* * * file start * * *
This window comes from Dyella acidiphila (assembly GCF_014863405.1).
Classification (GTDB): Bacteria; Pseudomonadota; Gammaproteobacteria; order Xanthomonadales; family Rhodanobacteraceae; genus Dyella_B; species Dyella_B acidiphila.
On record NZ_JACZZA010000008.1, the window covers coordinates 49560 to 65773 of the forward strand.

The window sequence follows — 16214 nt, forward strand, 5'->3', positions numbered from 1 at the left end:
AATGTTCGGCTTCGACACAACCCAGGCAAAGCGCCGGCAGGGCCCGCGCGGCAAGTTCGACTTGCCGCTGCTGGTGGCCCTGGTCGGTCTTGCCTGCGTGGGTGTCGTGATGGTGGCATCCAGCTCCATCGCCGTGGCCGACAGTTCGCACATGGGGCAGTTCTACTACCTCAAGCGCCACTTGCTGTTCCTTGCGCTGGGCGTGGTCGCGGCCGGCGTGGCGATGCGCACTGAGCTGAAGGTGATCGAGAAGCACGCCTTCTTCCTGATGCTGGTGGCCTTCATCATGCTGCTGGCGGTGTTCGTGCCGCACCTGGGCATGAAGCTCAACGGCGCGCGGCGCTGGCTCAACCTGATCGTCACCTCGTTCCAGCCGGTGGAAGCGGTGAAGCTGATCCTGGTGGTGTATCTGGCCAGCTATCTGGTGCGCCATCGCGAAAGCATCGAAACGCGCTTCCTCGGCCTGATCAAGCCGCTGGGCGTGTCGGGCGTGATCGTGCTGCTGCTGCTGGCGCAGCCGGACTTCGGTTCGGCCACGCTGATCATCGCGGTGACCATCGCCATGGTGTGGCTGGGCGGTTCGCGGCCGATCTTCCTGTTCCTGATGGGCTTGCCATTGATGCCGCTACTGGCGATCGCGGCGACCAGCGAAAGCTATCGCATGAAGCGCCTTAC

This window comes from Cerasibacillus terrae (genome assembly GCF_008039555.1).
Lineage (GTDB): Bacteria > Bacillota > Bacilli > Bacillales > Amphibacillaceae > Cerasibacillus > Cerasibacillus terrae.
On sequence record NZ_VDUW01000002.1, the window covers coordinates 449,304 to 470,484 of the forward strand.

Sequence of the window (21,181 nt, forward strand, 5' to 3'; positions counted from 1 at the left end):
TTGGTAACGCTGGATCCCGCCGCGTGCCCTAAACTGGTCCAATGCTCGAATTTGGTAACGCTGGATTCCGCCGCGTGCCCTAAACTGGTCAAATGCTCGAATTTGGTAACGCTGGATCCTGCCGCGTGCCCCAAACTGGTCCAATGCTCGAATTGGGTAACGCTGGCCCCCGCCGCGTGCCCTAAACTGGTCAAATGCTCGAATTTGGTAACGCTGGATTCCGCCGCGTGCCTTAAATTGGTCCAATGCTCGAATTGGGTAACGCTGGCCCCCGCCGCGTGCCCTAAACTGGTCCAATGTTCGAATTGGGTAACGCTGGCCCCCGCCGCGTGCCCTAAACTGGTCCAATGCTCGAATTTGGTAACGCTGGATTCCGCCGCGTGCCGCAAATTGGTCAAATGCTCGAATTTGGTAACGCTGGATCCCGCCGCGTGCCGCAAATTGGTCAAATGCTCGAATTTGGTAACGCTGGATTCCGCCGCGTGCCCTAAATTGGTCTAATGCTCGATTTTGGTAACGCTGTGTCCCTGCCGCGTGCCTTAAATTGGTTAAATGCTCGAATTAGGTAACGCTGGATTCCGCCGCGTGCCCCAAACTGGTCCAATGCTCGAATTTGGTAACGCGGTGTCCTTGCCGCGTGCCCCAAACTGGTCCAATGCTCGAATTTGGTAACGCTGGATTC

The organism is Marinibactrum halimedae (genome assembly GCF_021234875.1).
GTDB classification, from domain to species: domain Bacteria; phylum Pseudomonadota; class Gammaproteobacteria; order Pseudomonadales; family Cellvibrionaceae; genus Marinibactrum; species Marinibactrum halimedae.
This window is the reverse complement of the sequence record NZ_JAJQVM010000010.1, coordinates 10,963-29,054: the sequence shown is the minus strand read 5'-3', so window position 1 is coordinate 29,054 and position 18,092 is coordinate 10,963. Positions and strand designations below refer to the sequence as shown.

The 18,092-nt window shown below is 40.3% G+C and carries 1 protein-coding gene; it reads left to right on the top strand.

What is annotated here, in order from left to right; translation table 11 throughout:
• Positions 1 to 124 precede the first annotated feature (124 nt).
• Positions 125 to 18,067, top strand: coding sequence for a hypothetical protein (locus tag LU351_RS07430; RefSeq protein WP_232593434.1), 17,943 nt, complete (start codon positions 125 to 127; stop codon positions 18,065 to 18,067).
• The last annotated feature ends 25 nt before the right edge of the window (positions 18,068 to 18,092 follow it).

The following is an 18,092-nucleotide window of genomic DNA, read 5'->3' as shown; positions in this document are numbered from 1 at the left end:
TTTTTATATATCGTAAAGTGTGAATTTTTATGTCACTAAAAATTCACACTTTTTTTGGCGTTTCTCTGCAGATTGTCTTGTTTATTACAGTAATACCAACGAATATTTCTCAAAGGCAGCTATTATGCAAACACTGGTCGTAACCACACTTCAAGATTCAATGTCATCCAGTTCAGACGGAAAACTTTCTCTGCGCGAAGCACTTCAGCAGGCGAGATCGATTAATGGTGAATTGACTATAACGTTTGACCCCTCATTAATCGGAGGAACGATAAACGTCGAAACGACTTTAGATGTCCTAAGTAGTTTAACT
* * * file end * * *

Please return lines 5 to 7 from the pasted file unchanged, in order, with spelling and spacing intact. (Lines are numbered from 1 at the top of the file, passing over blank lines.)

AATGTTCGGCTTCGACACAACCCAGGCAAAGCGCCGGCAGGGCCCGCGCGGCAAGTTCGACTTGCCGCTGCTGGTGGCCCTGGTCGGTCTTGCCTGCGTGGGTGTCGTGATGGTGGCATCCAGCTCCATCGCCGTGGCCGACAGTTCGCACATGGGGCAGTTCTACTACCTCAAGCGCCACTTGCTGTTCCTTGCGCTGGGCGTGGTCGCGGCCGGCGTGGCGATGCGCACTGAGCTGAAGGTGATCGAGAAGCACGCCTTCTTCCTGATGCTGGTGGCCTTCATCATGCTGCTGGCGGTGTTCGTGCCGCACCTGGGCATGAAGCTCAACGGCGCGCGGCGCTGGCTCAACCTGATCGTCACCTCGTTCCAGCCGGTGGAAGCGGTGAAGCTGATCCTGGTGGTGTATCTGGCCAGCTATCTGGTGCGCCATCGCGAAAGCATCGAAACGCGCTTCCTCGGCCTGATCAAGCCGCTGGGCGTGTCGGGCGTGATCGTGCTGCTGCTGCTGGCGCAGCCGGACTTCGGTTCGGCCACGCTGATCATCGCGGTGACCATCGCCATGGTGTGGCTGGGCGGTTCGCGGCCGATCTTCCTGTTCCTGATGGGCTTGCCATTGATGCCGCTACTGGCGATCGCGGCGACCAGCGAAAGCTATCGCATGAAGCGCCTTAC

This window comes from Cerasibacillus terrae (genome assembly GCF_008039555.1).
Lineage (GTDB): Bacteria > Bacillota > Bacilli > Bacillales > Amphibacillaceae > Cerasibacillus > Cerasibacillus terrae.